|The world has changed tremendously since I started my journey to become a board-certified dermatologist. It shouldn’t be a surprise. The journey was long. This is the path to getting my physician credentials:
1. College (Harvard) – four years
2. Medical school (Yale) – four years
3. Internal medicine internship (spending every 3rd night in the hospital- University of California, San Francisco) – one year
4. Dermatology residency — (University of California, San Francisco)- 3 years
5. Board certification- passing a multiple day examination.
In order to be able to offer my patients high quality care, I made the investment. No short cuts were taken. Nowadays, however, there are many people in the healthcare market place offering patients services who did not get the training of a board-certified dermatologist. Sometimes these individuals misrepresent themselves, preying on the general public’s lack of understanding of physician credentials. Here is what you should know to make the best choices for your health:
1. Board-certification is the gold standard of accredited training in health care. Only physicians are board-certified. This means that your doctor did the most studying and training in a particular area and has the most experience when they start practicing. For example, a doctor must complete 4 years of school and at least 4 years of post-graduate ACCREDITED (meaning standardized) training AND pass an examination to establish their fund of knowledge before they can practice as a “board-certified dermatologist.” A physician assistant, on the other hand, can start practicing after only 2 years of school (that’s because they are supposed “extend” a doctor under close supervision).
2. There is no such thing as a “board-certified dermatology” physician assistant (PA) or nurse practitioner (NP).
Although some physician extenders may specialize in dermatology, and some even have extensive experience, only physicians are board-certified. When someone markets themselves that way it brings up ethical and legal concerns because it suggests that they are trying to convince the public that it should have more confidence in their expertise than their training should merit.
3. Years of experience is not a substitute for board-certification. Accredited residency programs are held to particular standards of what the doctors must learn and experience, and who it is that teaches the doctors, before they are even eligible to take the test to be board-certified. Physician extenders, such as physician assistants, may only be experienced in whatever the physician they work with needs them to do. So, although a board-certified dermatologist must have had exposure to the management of skin cancer, hair loss, and acne, even if they exclusively do cosmetics in practice, an experienced dermatology physician assistant may have only been exposed to operating a laser in the board-certified dermatologist’s practice. Further, because board certification must be maintained, the board-certified doctor must invest in several hours every year of specialty-specific accredited continuing educational study and take an examination every 10 years. Physician assistants, as they are not board-certified, do not have these requirements in order to extend the services of the doctors they work with.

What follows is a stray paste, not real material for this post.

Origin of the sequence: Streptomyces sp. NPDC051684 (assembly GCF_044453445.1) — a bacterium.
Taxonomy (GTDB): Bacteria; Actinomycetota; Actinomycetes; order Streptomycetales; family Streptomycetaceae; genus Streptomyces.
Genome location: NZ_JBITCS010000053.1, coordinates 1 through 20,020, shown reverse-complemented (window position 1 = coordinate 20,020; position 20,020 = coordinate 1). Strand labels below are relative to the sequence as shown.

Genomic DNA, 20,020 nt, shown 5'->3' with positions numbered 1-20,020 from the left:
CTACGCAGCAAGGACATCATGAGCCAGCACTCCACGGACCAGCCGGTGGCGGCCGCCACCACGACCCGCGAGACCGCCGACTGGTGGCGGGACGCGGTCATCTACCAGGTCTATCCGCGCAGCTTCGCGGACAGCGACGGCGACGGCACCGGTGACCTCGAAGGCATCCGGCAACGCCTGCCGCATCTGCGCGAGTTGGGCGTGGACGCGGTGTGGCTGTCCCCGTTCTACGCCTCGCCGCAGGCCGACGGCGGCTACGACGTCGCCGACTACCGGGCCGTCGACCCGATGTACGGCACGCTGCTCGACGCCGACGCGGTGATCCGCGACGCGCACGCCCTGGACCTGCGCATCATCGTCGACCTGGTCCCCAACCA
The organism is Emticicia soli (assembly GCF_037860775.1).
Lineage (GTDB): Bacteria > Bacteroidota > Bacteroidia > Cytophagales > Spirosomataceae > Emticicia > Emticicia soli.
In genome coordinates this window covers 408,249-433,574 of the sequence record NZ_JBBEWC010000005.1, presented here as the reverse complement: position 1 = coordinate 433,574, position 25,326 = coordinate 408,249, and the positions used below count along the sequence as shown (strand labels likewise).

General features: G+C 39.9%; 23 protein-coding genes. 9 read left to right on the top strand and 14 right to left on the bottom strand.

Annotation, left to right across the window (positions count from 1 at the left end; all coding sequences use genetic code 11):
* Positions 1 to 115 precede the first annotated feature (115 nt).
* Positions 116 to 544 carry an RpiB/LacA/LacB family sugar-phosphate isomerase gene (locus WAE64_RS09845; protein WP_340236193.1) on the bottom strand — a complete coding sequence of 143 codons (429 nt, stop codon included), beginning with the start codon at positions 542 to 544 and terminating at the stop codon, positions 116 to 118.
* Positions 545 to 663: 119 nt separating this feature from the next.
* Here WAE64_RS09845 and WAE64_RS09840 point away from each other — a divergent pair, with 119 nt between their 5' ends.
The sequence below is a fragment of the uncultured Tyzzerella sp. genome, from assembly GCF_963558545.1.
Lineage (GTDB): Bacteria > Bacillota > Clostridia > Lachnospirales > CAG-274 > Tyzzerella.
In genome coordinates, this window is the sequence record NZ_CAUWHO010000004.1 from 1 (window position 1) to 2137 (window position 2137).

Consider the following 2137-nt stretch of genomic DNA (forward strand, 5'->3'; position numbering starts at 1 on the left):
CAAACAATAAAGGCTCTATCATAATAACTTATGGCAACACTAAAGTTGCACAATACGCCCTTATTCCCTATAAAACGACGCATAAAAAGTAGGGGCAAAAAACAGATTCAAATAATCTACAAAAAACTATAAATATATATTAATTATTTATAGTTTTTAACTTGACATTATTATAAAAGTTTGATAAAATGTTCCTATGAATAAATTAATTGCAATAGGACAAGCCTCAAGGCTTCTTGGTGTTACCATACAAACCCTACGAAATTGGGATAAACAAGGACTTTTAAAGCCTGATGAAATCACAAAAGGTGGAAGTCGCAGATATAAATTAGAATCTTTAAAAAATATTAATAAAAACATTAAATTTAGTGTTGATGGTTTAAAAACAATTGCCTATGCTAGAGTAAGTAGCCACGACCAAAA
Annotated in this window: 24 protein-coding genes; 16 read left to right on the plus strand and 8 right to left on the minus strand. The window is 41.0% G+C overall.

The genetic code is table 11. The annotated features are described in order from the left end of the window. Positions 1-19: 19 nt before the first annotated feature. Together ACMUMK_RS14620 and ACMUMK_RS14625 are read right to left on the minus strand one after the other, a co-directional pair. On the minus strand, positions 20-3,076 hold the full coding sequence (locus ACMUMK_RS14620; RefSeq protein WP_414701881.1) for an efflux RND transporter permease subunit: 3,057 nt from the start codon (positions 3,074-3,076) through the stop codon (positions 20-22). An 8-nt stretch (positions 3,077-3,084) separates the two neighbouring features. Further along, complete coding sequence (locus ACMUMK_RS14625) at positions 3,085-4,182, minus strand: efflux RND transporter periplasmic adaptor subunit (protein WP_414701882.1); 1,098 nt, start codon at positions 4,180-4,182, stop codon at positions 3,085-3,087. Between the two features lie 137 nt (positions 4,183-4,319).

4. Not all “doctors” are physicians. Did you know that an English professor at a university with a Ph.D. is also a “doctor?” This is not the kind of doctor you are expecting when you seek health care. You are expecting a doctor with a license to practice as a physician. Although one might not make the mistake of thinking an English professor could write a prescription, patients must now be careful, however, of other non-physician doctors who can prescribe. It has become popular for professionals such as physician assistants and nurse practitioners to get additional degrees, doctorates, that given them the designation “doctor” although they are still not physicians. When you are looking for certain expertise it is important to know the difference.
5. Not all physicians are board-certified in the area they are practicing in. A licensed physician does not have to do a residency in order to practice. A licensed physician may do a residency in one specialty and end up practicing in another. This is legal. What is not legal is marketing oneself as “board-certified” in a specialty one is not board-certified in. So for, example, a family practice physician may open an aesthetic medicine practice, or even practice dermatology, but he or she may not market themselves as a “board-certified dermatologist.” Not only are physician credentials important, but what kind of physician credentials one has also matter.
|Read Dr. Strachan’s bio here.|
|Your health and beauty are invaluable. You pay a lot for your healthcare. Make sure you know what you are getting when you seek help.
For more on this topic check out Dr. Strachan’s popular Linkedin article: https://www.linkedin.com/pulse/blurred-lines-my-doctor-really-dr-dina-strachan-m-d-/
And listen to her guest podcast interview on The Culture Soup here or on the platform of your choice: https://www.spreaker.com/user/10917884/ep-28-hacking-social-medias-blurred-line